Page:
Medical Engineering and IT

Cooperation between IT and medical engineering in hospitals - relevant aspects for diagnostic imaging departments

"The problem between information technology and medical engineering may stem from sequential processing and intermeshing", Peter Gocke, MD, said. Sounds difficult? But the real difficulty in the “Cooperation between IT and Medical Engineering (ME)” is something seemingly mundane: “At the end of the day collaboration is the target achievable”, Gocke, who is IT director at the University Hospital Hamburg-Eppendorf in Hamburg, Germany, summarized the key issue.

Peter Gocke, CIO Department of Information Technology, University Clinic...
Peter Gocke, CIO Department of Information Technology, University Clinic Hamburg-Eppendorf, Hamburg/DE (credit: Schneider)

Modern hospital infrastructure heavily depends on information technology. For an efficient use of technology, IT should deeply integrate several complex systems and structures throughout the hospital that directly affect clinical workflows. “This, of course, needs a governing structure which often originates in IT departments,” Gocke said. The complex interaction between medical engineering and hospital IT goes far beyond simple RIS/PACS integration. It can also cover order entry, image and report distribution, and down to reimbursement issues. This turns some CIOs in quasi-CPOs - chief processing officers.”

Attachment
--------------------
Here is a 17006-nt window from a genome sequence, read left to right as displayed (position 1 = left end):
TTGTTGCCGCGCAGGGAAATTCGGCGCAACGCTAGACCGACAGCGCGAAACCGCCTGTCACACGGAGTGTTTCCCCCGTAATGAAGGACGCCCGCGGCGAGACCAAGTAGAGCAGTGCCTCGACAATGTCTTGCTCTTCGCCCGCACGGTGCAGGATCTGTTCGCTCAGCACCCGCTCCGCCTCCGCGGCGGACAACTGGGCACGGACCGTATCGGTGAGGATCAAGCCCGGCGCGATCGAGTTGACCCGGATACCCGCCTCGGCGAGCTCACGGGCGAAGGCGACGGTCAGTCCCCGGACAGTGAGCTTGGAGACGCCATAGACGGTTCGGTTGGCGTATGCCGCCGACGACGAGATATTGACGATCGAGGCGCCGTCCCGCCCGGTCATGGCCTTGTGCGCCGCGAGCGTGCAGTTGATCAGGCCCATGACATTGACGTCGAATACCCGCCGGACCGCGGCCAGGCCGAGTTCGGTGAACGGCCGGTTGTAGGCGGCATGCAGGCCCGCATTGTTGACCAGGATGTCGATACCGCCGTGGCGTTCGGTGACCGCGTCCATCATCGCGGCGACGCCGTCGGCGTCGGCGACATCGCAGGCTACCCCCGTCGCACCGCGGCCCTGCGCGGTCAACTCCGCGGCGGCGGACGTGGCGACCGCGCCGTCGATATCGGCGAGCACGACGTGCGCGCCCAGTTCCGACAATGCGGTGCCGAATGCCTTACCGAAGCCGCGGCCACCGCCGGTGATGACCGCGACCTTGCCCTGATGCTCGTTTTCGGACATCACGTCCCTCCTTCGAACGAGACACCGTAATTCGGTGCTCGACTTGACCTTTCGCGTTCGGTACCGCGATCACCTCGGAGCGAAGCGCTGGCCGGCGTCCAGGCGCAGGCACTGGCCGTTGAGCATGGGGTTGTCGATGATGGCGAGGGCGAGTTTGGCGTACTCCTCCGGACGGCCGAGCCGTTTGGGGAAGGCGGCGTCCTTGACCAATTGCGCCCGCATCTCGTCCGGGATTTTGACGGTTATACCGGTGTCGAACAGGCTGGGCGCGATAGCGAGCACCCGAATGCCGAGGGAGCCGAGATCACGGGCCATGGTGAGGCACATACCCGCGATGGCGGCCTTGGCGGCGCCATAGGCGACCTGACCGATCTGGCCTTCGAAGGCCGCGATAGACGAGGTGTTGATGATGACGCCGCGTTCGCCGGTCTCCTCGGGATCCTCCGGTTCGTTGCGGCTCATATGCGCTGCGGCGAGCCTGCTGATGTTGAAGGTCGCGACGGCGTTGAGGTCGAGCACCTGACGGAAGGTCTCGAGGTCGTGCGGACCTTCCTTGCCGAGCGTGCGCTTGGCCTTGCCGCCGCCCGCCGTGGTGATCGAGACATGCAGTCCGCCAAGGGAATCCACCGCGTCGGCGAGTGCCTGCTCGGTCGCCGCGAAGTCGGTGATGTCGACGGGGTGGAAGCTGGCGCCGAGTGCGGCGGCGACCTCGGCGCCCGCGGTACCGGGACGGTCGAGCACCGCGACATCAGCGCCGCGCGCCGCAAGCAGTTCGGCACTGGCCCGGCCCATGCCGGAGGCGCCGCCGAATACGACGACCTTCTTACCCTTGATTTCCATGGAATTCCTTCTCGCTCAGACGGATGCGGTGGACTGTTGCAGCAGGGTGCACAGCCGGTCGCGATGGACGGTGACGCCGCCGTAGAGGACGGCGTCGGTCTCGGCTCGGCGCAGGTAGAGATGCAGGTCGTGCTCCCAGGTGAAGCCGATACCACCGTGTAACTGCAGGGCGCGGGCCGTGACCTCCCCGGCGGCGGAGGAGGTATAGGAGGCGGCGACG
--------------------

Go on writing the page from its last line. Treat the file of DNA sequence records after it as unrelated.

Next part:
“To understand the communication depths between information technology and medical engineering, you have to understand the different job socialisations. While ME is device centred, and often maintains manual works, IT focuses on networks and systems,” Gocke pointed out. “Moreover, the customers often have made their special experiences with these two approaches. For them, medical engineering consists of purchase, assembly and configuration while the IT part presents network connection, data integration and configuration. Lost between these two, the customer often feels like a punching ball.”

Gocke recommends the following to achieve proper interaction between IT and ME:
- agreement on standardized network infrastructure (via a central purchasing department)
- definition of responsibilities and interfaces
- coordinated maintenance procedures
- agreement on standard security policies
- focus on proper workflow processes

And the take-home message? “Last but not least”, Gocke said, “you have to communicate, communicate, communicate.”

After obtaining a medical degree and board certification in diagnostic radiology, Gocke became assistant medical director at the University Hospital, Essen, Germany. In 2003, following various successful courses in management and IT, he took up his present post as director of the information department (CIO) at the University Hospital Hamburg-Eppendorf.


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